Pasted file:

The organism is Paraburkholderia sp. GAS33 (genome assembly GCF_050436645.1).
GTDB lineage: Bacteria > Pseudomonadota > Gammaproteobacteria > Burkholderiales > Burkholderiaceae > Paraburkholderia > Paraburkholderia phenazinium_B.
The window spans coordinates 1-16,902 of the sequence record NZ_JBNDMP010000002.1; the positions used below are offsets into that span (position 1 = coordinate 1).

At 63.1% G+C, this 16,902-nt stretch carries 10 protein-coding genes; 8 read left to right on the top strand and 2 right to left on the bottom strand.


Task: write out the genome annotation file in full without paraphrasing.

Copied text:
The organism is Paraburkholderia sp. GAS33 (genome assembly GCF_050436645.1).
GTDB lineage: Bacteria > Pseudomonadota > Gammaproteobacteria > Burkholderiales > Burkholderiaceae > Paraburkholderia > Paraburkholderia phenazinium_B.
The window spans coordinates 1-16,902 of the sequence record NZ_JBNDMP010000002.1; the positions used below are offsets into that span (position 1 = coordinate 1).

At 63.1% G+C, this 16,902-nt stretch carries 10 protein-coding genes; 8 read left to right on the top strand and 2 right to left on the bottom strand.